Can you make money using Threadripper for mining?

Can you make money using Threadripper for mining?

Can you make money using Threadripper for mining?

It is easy to assume that cryptocurrency mining is only profitable on GPUs or specialised ASICs, after all, we are not seeing a CPU shortage in today’s market. This assumption ignores one critical factor of the crypto market; it’s diversity. 

Today some currencies are only profitable to mine on ASICs, like Bitcoin, while others are not suitable for ASICs and are more commonly mined on GPUs. Others can be mined bog standard CPUs, without much need for mining specific system optimisations. This mining potential leaves an opportunity for PC enthusiasts to profit from their hardware when it is not in use, without the need for a dedicated mining setup.   

This untapped potential is why AMD decided to contact us, not only to inform us that CPUs are profitable cryptocurrency miners but that the company’s Ryzen and Threadripper series CPUs are uniquely equipped to deal with such tasks.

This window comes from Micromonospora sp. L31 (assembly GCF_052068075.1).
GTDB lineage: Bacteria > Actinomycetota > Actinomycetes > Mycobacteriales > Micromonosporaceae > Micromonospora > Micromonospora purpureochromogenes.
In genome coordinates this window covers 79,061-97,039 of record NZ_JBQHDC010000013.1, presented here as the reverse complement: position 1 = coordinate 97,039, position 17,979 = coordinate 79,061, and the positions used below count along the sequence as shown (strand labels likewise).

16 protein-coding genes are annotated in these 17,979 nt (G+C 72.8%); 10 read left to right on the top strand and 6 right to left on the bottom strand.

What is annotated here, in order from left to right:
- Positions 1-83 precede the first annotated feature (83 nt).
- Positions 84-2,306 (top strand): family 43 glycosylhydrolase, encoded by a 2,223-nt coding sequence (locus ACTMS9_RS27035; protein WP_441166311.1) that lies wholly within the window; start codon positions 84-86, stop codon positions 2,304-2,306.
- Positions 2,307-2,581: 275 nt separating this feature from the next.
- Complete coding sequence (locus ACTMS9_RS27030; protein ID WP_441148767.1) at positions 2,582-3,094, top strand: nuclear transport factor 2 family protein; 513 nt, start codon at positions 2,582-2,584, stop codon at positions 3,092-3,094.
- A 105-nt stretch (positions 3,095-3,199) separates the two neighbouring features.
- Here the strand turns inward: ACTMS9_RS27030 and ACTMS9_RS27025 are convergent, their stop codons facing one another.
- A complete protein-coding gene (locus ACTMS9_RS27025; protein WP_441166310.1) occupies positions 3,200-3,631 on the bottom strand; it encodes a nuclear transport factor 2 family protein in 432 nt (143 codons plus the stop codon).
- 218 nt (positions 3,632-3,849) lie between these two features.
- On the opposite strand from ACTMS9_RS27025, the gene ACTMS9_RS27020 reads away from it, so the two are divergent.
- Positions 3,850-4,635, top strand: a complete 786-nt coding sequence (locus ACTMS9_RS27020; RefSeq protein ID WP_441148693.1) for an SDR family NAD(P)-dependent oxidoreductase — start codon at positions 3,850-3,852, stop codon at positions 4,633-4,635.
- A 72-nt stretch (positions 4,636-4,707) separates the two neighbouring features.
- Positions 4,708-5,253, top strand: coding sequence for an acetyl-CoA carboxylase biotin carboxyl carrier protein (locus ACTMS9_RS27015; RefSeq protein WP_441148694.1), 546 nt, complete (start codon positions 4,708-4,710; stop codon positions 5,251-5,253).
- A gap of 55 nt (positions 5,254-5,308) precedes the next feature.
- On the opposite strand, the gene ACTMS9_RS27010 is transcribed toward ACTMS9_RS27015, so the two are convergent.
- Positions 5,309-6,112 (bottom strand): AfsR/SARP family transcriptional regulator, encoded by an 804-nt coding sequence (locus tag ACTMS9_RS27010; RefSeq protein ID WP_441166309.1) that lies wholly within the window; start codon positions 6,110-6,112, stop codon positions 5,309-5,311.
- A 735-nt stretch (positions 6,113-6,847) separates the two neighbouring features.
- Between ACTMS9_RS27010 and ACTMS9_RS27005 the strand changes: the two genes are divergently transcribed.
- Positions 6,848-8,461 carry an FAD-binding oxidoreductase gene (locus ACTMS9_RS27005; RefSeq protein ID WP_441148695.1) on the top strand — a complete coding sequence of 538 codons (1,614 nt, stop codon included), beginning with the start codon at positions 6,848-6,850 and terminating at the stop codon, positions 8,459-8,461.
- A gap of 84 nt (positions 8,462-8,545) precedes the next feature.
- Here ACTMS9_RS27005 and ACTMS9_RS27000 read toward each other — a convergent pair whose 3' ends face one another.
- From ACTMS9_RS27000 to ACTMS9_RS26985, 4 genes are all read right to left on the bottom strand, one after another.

AMD wanted to talk to us specifically about CryptoNight-based cryptocurrencies, like Monero, which are profitable on AMD’s Threadripper series of CPUs (and Ryzen to a lesser extent). This gave us the opportunity to talk to some of AMD’s top technical boffins, most notably AMD’s technical marketing director Damien Triolet, who went into a lot of detail about how Threadripper owners could be earning some money on the side through cryptocurrency mining.  

 

Can you make money using Threadripper for mining?

(Who said that only GPUs and ASICs were profitable for Cryptomining?)

 
Before we get into the nitty-gritty, we will start by saying that investing in cryptocurrencies are an inherently risky venture. Things in this market can change quickly and as such anyone who has ambitions to make money from the cryptocurrency market should be prepared to lose their investment. Today alone we have seen the value of Bitcoin drop from around $9,000 US to under $8000 to only jump back up to $9,000 again when the next hour.